It is now known that the density of water also depends on the isotopic ratios of the oxygen and hydrogen atoms in a particular sample. Modern measurements of Vienna Standard Mean Ocean Water, which is pure distilled water with an isotopic composition representative of the average of the world's oceans, show that it has a density of 0.999975±0.000001 kg/L at its point of maximum density (3.984 °C) under one standard atmosphere (101.325 kPa) of pressure.
The litre, though not an official SI unit, may be used with SI prefixes. The most commonly used derived unit is the millilitre, defined as one-thousandth of a litre, and also often referred to by the SI derived unit name "cubic centimetre". It is a commonly used measure, especially in medicine, cooking and automotive engineering. Other units may be found in the table below, where the more often used terms are in bold. However, some authorities advise against some of them; for example, in the United States, NIST advocates using the millilitre or litre instead of the centilitre. There are two international standard symbols for the litre: L and l. In the United States the former is preferred because of the risk that (in some fonts) the letter
l and the digit
1 may be confused.
|Multiple||Name||Symbols||Equivalent volume||Submultiple||Name||Symbols||Equivalent volume|
|100 L||litre||l||L||dm3||cubic decimetre|
|101 L||decalitre||dal||daL||101 dm3||ten cubic decimetres||10−1 L||decilitre||dl||dL||102 cm3||hundred cubic centimetres|
|102 L||hectolitre||hl||hL||102 dm3||hundred cubic decimetres||10−2 L||centilitre||cl||cL||101 cm3||ten cubic centimetres|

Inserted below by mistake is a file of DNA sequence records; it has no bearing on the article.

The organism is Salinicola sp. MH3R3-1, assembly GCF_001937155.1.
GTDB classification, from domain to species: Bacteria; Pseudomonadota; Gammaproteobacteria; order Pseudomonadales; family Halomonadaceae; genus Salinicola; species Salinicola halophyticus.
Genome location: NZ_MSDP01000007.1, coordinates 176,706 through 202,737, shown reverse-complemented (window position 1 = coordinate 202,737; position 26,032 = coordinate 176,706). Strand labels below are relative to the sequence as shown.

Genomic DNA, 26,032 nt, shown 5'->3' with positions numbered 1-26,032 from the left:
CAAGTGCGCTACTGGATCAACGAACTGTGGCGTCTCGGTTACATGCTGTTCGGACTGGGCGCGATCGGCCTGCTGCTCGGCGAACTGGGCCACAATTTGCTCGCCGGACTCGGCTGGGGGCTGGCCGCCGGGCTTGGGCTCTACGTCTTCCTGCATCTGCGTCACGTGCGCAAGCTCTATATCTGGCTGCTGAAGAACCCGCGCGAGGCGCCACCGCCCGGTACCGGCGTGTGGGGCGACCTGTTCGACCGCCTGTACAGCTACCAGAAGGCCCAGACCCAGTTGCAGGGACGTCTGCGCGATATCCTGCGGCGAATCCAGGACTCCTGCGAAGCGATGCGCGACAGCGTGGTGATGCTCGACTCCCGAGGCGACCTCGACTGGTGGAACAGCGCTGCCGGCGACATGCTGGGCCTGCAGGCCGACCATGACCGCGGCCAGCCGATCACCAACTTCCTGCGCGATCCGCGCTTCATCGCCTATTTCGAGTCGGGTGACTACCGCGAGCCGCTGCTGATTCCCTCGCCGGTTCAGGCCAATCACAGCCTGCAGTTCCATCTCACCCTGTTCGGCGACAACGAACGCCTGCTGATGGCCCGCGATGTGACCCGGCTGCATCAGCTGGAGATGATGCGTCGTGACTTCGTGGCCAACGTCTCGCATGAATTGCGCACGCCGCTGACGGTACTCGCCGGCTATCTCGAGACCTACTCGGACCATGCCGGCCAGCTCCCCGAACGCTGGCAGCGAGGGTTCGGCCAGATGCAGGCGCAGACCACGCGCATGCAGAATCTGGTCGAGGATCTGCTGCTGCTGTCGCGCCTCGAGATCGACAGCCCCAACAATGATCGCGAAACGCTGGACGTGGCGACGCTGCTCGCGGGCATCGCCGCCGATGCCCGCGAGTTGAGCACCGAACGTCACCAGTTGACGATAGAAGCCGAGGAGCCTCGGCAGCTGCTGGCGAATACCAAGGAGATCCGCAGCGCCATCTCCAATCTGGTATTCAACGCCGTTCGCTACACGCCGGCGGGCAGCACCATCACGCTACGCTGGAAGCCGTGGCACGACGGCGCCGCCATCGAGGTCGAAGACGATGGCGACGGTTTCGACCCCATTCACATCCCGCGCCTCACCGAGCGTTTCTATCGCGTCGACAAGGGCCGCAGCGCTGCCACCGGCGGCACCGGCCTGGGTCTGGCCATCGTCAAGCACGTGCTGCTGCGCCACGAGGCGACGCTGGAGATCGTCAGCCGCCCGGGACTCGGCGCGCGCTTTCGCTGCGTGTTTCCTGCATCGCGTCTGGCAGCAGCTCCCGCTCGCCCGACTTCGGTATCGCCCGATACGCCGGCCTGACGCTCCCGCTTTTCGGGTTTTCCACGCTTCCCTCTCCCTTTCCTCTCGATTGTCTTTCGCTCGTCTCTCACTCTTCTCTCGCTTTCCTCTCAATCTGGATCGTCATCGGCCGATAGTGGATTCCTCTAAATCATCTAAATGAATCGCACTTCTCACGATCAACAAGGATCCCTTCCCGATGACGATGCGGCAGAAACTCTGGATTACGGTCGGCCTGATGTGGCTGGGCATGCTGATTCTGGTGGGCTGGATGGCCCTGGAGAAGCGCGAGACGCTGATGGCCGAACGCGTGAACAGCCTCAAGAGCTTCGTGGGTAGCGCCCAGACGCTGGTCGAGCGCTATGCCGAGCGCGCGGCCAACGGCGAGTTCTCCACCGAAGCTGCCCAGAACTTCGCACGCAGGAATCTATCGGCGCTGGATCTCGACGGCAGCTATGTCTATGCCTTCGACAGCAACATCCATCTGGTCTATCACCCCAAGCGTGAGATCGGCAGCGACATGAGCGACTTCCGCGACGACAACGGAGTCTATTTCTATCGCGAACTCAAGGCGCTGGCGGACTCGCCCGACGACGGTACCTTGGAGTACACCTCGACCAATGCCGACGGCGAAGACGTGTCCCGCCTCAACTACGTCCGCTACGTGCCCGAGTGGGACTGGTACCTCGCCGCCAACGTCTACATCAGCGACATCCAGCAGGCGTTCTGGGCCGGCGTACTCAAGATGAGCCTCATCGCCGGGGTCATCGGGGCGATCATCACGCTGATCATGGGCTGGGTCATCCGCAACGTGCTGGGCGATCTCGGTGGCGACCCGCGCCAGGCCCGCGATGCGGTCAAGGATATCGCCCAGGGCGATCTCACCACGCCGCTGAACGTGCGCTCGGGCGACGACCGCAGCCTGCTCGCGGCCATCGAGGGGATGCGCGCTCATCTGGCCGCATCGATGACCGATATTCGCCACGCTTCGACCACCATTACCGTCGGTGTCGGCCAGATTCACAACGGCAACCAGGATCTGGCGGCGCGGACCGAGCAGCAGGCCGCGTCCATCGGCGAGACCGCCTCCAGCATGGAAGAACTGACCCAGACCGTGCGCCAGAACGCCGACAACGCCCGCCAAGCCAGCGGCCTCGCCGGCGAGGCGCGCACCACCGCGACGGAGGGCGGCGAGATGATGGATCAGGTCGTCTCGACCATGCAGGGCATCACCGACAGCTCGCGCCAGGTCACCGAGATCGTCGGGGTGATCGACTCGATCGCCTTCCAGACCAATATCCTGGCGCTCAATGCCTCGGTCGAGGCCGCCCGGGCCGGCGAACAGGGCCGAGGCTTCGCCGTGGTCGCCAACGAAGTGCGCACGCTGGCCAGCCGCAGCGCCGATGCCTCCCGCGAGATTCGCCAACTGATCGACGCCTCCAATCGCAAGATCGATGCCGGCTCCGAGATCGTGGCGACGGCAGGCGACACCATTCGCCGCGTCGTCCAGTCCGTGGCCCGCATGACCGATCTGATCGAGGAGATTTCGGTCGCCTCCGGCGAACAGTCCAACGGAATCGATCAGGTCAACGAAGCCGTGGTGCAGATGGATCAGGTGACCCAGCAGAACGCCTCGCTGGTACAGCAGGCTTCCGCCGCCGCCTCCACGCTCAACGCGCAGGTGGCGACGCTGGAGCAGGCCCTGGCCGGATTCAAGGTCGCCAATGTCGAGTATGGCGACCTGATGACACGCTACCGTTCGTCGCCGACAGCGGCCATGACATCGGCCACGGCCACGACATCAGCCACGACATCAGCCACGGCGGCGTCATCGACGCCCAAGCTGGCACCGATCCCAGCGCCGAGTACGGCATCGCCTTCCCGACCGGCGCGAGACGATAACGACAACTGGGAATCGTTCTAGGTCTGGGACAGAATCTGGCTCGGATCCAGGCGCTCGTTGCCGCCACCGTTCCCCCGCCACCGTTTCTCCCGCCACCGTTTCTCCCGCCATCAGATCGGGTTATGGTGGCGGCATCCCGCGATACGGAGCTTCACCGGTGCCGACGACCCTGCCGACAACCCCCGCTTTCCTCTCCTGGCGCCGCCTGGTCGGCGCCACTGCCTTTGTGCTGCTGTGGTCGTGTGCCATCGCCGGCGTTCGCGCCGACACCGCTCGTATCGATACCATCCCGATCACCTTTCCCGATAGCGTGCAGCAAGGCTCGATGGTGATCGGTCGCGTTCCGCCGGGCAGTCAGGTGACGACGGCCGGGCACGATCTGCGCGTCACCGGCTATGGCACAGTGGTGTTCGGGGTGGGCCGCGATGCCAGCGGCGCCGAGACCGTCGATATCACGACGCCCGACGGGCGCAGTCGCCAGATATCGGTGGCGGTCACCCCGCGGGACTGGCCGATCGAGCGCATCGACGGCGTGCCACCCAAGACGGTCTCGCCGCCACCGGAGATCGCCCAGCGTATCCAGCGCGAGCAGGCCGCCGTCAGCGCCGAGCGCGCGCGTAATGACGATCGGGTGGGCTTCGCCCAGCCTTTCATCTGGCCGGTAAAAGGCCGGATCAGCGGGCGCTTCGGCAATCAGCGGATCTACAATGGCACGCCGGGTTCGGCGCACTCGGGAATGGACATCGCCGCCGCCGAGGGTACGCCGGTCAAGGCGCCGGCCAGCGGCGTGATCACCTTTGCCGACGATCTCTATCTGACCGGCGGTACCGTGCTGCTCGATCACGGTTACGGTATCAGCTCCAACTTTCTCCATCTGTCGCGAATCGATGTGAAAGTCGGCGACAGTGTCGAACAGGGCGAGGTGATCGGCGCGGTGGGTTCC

|103 L||kilolitre||kl||kL||m3||cubic metre||10−3 L||millilitre||ml||mL||cm3||cubic centimetre|
|106 L||megalitre||Ml||ML||dam3||cubic decametre, 1 million litres||10−6 L||microlitre||μl||μL||mm3||cubic millimetre|
|109 L||gigalitre||Gl||GL||hm3||cubic hectometre||10−9 L||nanolitre||nl||nL||106 μm3||million cubic micrometres|
|1012 L||teralitre||Tl||TL||km3||cubic kilometre||10−12 L||picolitre||pl||pL||103 μm3||thousand cubic micrometres|
|1015 L||petalitre||Pl||PL||103 km3||thousand cubic kilometres||10−15 L||femtolitre||fl||fL||μm3||cubic micrometre|
|1018 L||exalitre||El||EL||106 km3||million cubic kilometres||10−18 L||attolitre||al||aL||106 nm3||million cubic nanometres|
|1021 L||zettalitre||Zl||ZL||Mm3||cubic megametre||10−21 L||zeptolitre||zl||zL||103 nm3||thousand cubic nanometres|
|1024 L||yottalitre||Yl||YL||103 Mm3||thousand cubic megametres||10−24 L||yoctolitre||yl||yL||nm3||cubic nanometre|
|Approx. value of 1 litre in non-metric units||Non-metric unit||Equivalent in litres|
|≈ 0.87987699||1 Imperial quart||≡ 1.1365225 L|
|≈ 1.056688||1 U.S. quart||≡ 0.946352946 L|
|≈ 1.75975399||1 Imperial pint||≡ 0.56826125 L|
|≈ 2.11337641||1 U.S. pint||≡ 0.473176473 L|
|≈ 0.21996925||1 Imperial gallon||≡ 4.54609 L|
|≈ 0.2641720523||1 U.S. gallon||≡ 3.785411784 L|
|≈ 0.0353146667||1 cubic foot||≡ 28.316846592 L|
|≈ 61.023744||1 cubic inch||≡ 0.016387064 L|
|≈ 35.19508||1 Imperial fluid ounce||≡ 28.4130625 mL|
|≈ 33.814023||1 U.S. fluid ounce||≡ 29.5735295625 mL|
See also Imperial units and US customary units.
One litre is slightly larger than a US liquid quart and slightly less than an imperial quart or one US dry quart. A mnemonic for its volume relative to an imperial pint is "a litre of water's a pint and three-quarters"; this is very close, as a litre is actually 1.75975399 pints.
A cubic foot has an exact volume of 28.316846592 litres.